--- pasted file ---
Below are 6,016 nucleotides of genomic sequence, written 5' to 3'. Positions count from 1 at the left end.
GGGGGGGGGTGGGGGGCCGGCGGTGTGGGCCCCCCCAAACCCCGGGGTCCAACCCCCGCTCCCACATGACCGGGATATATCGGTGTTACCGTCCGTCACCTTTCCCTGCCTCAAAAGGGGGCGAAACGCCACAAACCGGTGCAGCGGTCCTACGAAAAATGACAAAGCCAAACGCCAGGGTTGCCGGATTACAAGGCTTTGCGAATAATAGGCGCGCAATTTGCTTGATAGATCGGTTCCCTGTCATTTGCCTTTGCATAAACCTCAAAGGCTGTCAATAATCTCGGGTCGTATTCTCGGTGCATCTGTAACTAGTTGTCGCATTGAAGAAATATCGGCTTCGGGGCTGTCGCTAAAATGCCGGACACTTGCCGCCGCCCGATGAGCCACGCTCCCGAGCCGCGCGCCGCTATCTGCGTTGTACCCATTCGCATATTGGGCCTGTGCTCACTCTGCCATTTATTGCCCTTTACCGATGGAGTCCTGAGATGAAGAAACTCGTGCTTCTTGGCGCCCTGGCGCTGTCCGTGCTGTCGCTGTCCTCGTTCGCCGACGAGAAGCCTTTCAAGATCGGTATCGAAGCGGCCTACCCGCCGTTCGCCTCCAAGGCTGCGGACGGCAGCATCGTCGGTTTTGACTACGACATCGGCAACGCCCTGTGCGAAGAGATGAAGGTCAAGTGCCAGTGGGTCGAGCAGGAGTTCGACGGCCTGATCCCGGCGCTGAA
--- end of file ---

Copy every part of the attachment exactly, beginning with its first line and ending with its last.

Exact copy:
Below are 6,016 nucleotides of genomic sequence, written 5' to 3'. Positions count from 1 at the left end.
GGGGGGGGGTGGGGGGCCGGCGGTGTGGGCCCCCCCAAACCCCGGGGTCCAACCCCCGCTCCCACATGACCGGGATATATCGGTGTTACCGTCCGTCACCTTTCCCTGCCTCAAAAGGGGGCGAAACGCCACAAACCGGTGCAGCGGTCCTACGAAAAATGACAAAGCCAAACGCCAGGGTTGCCGGATTACAAGGCTTTGCGAATAATAGGCGCGCAATTTGCTTGATAGATCGGTTCCCTGTCATTTGCCTTTGCATAAACCTCAAAGGCTGTCAATAATCTCGGGTCGTATTCTCGGTGCATCTGTAACTAGTTGTCGCATTGAAGAAATATCGGCTTCGGGGCTGTCGCTAAAATGCCGGACACTTGCCGCCGCCCGATGAGCCACGCTCCCGAGCCGCGCGCCGCTATCTGCGTTGTACCCATTCGCATATTGGGCCTGTGCTCACTCTGCCATTTATTGCCCTTTACCGATGGAGTCCTGAGATGAAGAAACTCGTGCTTCTTGGCGCCCTGGCGCTGTCCGTGCTGTCGCTGTCCTCGTTCGCCGACGAGAAGCCTTTCAAGATCGGTATCGAAGCGGCCTACCCGCCGTTCGCCTCCAAGGCTGCGGACGGCAGCATCGTCGGTTTTGACTACGACATCGGCAACGCCCTGTGCGAAGAGATGAAGGTCAAGTGCCAGTGGGTCGAGCAGGAGTTCGACGGCCTGATCCCGGCGCTGAA